For a shorter ski, you can start at the Village Centre and just loop the campground (trail 10 on the map.) There's also another parking lot near the campground which shows up on the map below. This would eliminate the need to cross any roads (something I might consider for my next visit here!)

If you like snowy bridges, you'll love this ski trail!

You can find the winter brochures for Banff National Park here. (This trail is on the "Winter Trails in the Lake Louise" brochure.)

Follow this link for up to date trail conditions. 

The Bow River Loop is magical in every way!

The Lake Louise Loop

Skiing could not get any easier than this one! You'll be skiing straight across Lake Louise, on the frozen lake itself. There is absolutely no height gain, not a single hill, and you'll enjoy grooming with tracks to ski in.

You can follow the tracks across the lake until you reach Louise Falls, a beautiful set of frozen waterfalls, approximately 2 km down the lake.

Skiing across Lake Louise should be on every skier's bucket list

For your return trip, either retrace your steps and ski back across the lake, or climb up to the forested trail above the lake for a 4 km loop. The forest trail starts by the waterfall.

The forest trail is not overly technical,  but it is more narrow than the wide open lake. Regardless, it is definitely considered a beginner trail.

Save this outing for a sunny day for the best experience! And to extend your outing, bring sleds and skates for the Lake Louise skating rink and sledding hill (both located at the lakeshore.)

You can find the winter brochures for Banff National Park here. (This trail is on the "Winter Trails in the Lake Louise" brochure.)

Follow this link for up to date trail conditions. 

One of the most beautiful ski trails (and the easiest) in the Rockies!

Emerald Lake Trails, Yoho National Park

The ski trails at Emerald Lake rarely show up in beginner-friendly ski stories, but I honestly don't know why. Emerald Lake is my absolute favourite place to ski in all of the Canadian Rockies and the trails are virtually flat with very few hills.

Start from the lakeshore below Emerald Lake Lodge and ski across the lake for approximately 2 km. The Kicking Horse Ski Club does grooming and tracksetting here and obviously this trail is perfectly flat. There is a trail that follows the lake shore above through the trees as well, but unless the lake isn't fully frozen, I'm not sure why you'd ski through the trees and miss out on the views down below.

Wait until at least January if you plan to ski across the lake. 

Skiing across Emerald Lake on a beautiful sunny day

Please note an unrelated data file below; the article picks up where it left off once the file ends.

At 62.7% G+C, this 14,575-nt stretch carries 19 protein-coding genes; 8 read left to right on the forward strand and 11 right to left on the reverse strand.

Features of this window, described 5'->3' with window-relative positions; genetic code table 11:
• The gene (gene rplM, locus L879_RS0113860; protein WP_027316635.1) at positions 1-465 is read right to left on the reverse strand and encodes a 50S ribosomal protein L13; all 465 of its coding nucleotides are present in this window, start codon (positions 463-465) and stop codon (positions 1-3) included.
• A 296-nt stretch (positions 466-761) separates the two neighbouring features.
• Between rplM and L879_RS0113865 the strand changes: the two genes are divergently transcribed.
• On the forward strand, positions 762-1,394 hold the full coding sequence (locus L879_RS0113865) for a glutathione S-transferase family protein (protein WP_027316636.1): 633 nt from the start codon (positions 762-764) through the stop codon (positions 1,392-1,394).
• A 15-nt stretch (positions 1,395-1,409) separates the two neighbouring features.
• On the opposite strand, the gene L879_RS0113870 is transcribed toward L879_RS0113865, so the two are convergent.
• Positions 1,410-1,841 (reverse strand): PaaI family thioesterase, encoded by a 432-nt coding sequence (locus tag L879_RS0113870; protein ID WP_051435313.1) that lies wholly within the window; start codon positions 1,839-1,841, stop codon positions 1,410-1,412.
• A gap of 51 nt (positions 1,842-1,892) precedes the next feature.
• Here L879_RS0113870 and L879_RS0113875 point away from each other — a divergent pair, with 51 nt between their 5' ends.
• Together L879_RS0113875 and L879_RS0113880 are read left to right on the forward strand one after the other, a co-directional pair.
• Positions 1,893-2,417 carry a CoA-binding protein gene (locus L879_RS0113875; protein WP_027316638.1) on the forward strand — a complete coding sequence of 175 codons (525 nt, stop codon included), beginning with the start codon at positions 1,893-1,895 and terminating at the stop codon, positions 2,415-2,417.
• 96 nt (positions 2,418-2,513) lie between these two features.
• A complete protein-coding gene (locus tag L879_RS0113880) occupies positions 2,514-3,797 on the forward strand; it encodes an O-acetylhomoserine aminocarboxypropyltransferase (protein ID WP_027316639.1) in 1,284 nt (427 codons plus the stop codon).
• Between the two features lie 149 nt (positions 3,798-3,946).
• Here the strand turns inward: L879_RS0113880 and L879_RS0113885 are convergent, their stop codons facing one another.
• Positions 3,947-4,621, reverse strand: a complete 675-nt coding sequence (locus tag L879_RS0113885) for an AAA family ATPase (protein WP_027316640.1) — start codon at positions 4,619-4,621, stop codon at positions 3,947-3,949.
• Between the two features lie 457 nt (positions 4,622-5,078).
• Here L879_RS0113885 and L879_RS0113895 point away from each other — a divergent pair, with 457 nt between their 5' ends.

Upon reaching the end of the lake, you can continue on the Alluvial Fan Trail, a gorgeous 4 km loop. It is also trackset and is relatively flat. The scenery on this loop is unparalleled and I recommend visiting on a sunny day.

If you're in the area for a couple of nights and looking for other trails to ski, consider skiing the Kicking Horse Trail which follows an old road beside the Kicking Horse River. This trail starts from the Natural Bridge parking lot at the bottom of the Emerald Lake Road and it is a 7 km ski one way. Ski as far as you want and return the same way.

The Kicking Horse Trail trends downhill for the first 2.5 km to a small bridge over the Emerald River and then crosses the Amiskwi River in another 100 metres. So if you like rivers, this is your ski loop. The entire trail is relatively flat and great for novice skiers.

Skiing the Alluvial Fan Trail at Emerald Lake

Beginner Options South of Calgary - Sandy McNabb Ski Trails

My family recently traveled south to Turner Valley for the day to check out the ski trails at the Sandy McNabb Campground in Sheep River Provincial Park. The trails on the north side of the highway were quite challenging, but the south trails were beautiful, well groomed, and very beginner-friendly.

Recommended loops include Meadow, Loggers, and Sandy McNabb. And if you park at the Winter Day Use area, there's also a skating rink (and you won't have to cross the highway on your skis at all.)

See the recent grooming report here. (which you really want to pay attention to for this area.)

Cross-country skiing at Sandy McNabb in South Kananaskis

Beginner-friendly Skiing in the City of Calgary

There are several places to cross-country ski in the City of Calgary where you'll find grooming and track set trails.

Visit the City of Calgary's website for a list of parks and golf courses where you can ski. Donations are also appreciated to the ski clubs that maintain the trails on the golf courses.

Get grooming updates for skiing at the Shaganappi Point Golf Course here. 

Get grooming updates for skiing at the Confederation Park Golf Course here. 

Cross-country skiing in Bowness Park, NW Calgary

Resources for Beginner Skiers

At the end of this story you'll find a resource section with information on renting and buying new + used ski equipment near Calgary.

Sometimes young kids need a little bit of help on the big hills

Get Social with Other Skiers in the Calgary Area!

Join the Cross-Country Skiing YYC Group on Facebook and join interesting chats, ask questions, and maybe even meet some new ski buddies. 

You'll also find valuable information to get you started skiing in the announcements pinned to the top of the Cross-Country Skiing YYC Facebook group.

Get social and meet other skiers near Calgary